To clarify up-front what “Rain” is and is not: It is first, foremost, and finally a concert, no more, no less. There is no back-story, front story or any narrative thread holding together this song-saturated “tribute” to the Fab Four. And unlike many rock and roll shows of this era, there are no gimmicks, special effects, fire-works, or exploding instruments. So, if any of you (there may be one or two recently rescued on a desert island) haven’t a clue regarding the who, what, where and why about the Beatles, you are out of luck.
All of those who choose to attend will, however, be lucky to hear the full range of the Beatles discography live, unadulterated, undistorted, with nothing pre-recorded — and all of it terrifically performed. Yes, it is a little static in its presentation, but then the Beatles were not wild men. All that could be enough . . . but is it really?
The modesty and restraint that this show exhibits, in which no director is given credit, is both its strength and its weakness. To be completely fair, an historical perspective is provided by three video screens. Upon these are displayed vintage TV and film footage, some very funny TV commercials of the era, cleverly conceived animated graphics, and other video and film snippets that recall the mid-20th century, including bombings during the Vietnam War. But it is the frenzy created mostly by teenagers with the arrival of the Beatles to the U.S. and the unprecedented response to their appearance on the Ed Sullivan television show in 1964 that prepares us for this concerted homage.
The four principal musicians who comprise Rain have proven, particularly in their many years of touring and honoring/extolling the music and musicianship of the original Beatles, that they are a marvelous, generous, and talented group in their own right. Expectedly Steve Landes (rhythm guitar, piano, harmonica), Joey Curatolo (bass, piano, guitar), Joe Bithorn (lead guitar, guitar synth, sitar), Ralph Castelli (drums, percussion) share the vocals as well as the accolades due them. A fifth musician, Mark Beyer, remains visible but in the shadows on keyboard and percussion. I suspect, if you close your eyes, you may let yourself be fooled into thinking you have been transported back to a live Beatles concert.
While the musicians don’t presume (they retain their own names in the program) to impersonate the individual members of the Beatles (John Lennon, Paul McCartney, George Harrison, Ringo Starr) they do assume specific looks with wigs (mop-top mania) and with their recognizable performance style. There is also a chronology of sorts, as specific songs have been clustered to indicate times and the places. Film footage of the August 15, 1965, concert at Shea Stadium provides an apt intro for a medley that includes “I Feel Fine,” “Day Tripper,” and “Twist and Shout.” This section succeeds in encouraging the audience to stand, clap, and shout in the Neil Simon Theater, if not with the same amount of group hysteria, as did the fans who erupted at Shea.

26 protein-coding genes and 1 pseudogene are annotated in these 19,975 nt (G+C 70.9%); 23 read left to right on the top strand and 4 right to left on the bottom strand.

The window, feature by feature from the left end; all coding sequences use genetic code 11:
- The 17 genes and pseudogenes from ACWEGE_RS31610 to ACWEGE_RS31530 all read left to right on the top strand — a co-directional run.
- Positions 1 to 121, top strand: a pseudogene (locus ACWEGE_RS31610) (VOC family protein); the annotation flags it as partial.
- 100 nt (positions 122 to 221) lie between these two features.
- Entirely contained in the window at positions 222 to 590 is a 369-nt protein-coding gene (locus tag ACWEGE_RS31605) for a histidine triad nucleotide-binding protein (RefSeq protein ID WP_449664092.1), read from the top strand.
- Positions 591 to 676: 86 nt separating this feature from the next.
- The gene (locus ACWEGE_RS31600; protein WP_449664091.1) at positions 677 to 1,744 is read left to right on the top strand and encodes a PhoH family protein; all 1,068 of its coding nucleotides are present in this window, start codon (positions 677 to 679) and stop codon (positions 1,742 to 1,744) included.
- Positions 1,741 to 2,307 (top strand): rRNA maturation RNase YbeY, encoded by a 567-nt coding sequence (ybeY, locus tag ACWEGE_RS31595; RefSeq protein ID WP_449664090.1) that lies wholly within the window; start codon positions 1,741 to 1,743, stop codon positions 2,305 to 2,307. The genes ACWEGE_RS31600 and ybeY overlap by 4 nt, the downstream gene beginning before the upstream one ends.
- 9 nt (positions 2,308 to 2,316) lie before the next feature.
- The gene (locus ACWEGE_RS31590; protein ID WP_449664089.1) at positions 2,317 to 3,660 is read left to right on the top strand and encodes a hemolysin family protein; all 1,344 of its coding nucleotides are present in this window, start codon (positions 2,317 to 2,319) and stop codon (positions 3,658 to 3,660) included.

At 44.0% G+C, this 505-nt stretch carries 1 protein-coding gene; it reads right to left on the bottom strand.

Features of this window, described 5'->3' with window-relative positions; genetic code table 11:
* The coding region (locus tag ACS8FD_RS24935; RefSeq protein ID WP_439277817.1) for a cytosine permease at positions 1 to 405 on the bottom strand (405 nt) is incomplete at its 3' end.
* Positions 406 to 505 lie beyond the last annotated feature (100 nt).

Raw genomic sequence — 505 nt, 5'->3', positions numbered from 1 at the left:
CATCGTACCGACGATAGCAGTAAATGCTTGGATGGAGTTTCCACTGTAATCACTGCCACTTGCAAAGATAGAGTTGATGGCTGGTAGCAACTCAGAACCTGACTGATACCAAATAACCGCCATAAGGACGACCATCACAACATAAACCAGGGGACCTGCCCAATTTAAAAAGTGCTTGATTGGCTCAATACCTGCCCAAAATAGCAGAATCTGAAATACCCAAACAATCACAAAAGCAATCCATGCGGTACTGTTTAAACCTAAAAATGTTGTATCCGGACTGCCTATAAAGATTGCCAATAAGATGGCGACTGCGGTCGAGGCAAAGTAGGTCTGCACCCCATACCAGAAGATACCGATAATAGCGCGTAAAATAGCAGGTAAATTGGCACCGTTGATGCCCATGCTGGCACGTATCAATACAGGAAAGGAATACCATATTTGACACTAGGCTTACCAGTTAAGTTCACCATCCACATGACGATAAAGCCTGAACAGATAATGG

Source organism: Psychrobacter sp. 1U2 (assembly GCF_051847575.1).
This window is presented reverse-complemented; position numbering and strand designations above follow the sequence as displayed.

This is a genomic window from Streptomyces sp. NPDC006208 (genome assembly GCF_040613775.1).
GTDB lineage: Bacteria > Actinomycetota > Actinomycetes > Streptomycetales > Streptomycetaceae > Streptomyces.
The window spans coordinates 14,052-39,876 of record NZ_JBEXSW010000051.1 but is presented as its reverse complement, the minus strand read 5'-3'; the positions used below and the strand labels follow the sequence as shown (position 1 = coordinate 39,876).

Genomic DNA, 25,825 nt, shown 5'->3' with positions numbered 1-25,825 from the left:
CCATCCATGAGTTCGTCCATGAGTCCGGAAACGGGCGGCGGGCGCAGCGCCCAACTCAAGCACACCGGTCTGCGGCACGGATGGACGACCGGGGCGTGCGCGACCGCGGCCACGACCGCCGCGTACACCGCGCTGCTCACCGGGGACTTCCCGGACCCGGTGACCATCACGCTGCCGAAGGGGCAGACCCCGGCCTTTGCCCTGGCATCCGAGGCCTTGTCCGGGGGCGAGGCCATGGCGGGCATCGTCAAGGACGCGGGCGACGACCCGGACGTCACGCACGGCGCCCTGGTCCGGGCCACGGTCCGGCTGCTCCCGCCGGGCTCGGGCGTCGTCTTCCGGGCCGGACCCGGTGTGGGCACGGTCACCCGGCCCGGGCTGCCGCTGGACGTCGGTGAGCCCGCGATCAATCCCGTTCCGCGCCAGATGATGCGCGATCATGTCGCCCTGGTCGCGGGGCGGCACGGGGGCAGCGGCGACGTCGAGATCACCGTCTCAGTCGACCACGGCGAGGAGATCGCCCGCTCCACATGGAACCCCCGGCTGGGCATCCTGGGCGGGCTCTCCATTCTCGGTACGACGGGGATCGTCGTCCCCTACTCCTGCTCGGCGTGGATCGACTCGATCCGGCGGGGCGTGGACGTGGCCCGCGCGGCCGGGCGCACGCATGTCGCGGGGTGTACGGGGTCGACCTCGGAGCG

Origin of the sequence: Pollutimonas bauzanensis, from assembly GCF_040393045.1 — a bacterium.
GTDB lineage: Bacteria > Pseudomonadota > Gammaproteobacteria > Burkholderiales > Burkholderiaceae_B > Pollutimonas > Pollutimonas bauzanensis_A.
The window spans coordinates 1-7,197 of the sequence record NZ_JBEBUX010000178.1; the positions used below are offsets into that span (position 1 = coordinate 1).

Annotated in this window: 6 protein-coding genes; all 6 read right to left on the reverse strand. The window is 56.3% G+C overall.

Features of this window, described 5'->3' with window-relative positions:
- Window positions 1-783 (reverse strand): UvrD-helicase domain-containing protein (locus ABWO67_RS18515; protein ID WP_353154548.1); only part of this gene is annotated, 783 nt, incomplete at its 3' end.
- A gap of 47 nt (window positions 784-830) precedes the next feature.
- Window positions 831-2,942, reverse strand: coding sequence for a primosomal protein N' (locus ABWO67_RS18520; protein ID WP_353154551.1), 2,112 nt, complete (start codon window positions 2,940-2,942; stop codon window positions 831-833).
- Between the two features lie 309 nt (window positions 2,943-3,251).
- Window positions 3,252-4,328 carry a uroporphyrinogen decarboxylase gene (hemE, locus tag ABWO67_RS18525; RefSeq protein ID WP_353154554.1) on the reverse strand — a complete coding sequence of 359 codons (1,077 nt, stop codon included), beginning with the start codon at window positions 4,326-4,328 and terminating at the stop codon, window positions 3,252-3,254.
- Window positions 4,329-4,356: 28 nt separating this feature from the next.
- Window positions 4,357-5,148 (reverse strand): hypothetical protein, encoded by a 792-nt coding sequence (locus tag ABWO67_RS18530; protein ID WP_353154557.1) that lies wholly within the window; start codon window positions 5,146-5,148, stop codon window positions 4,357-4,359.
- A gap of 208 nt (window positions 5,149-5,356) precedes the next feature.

This participatory activity increases with intensity as the concert reflects the music that would align itself with the era that wallowed in the psychedelic, nurtured flower power, and embraced the hippy movement. Scenic designers Scott Christensen and Todd Skinner festoon the basic bandstand setting with palm trees and flower baskets as the band members, previously seen in dark suits and ties, don the fantastical but unaccredited costumes for the “Sgt. Peppers’ Lonely Hearts Club Band.”
Admittedly there has been little to compete with the melodic, and slightly melancholy, loveliness that marked such compositional milestones as “Eleanor Rigby,” “Strawberry Fields,” and “When I’m 64” — the latter rather sentimentally resonating with a verse sung virtually a capella by the audience.
Purists will be pleased that “Girl,” “We Can Work It Out,” and “I’ve Just Seen A Face” are strictly and reverentially consigned to acoustic guitars. How great it is that 45 years have not dimmed the brilliance of the Beatle canon, certainly none of the 31 songs performed. You can almost feel as if you are at a religious service as the audience stands and sways in congress to “Give Peace a Chance.”
Two rousing encores: “Let It Be” and “Hey Jude” brought to a conclusion a fine and reverential tribute to the Beatles. The program does not include a song list, but fans will have no problem recognizing the songs from the classic “Abbey Road” and “The White Album.” Visitors to the Neil Simon Theater will also notice that directly across the street at the August Wilson Theater the tenant is “Jersey Boys,” the story of another famed rock and roll group, the Four Seasons. Is there a message here? **
— Simon Saltzman
“Rain,” through Sunday, January 15, Neil Simon Theater, 250 West 52nd Street. The show will then move and reopen at the Brooks Atkinson Theater on Tuesday, February 8. $25 to $120. 877-250-2929.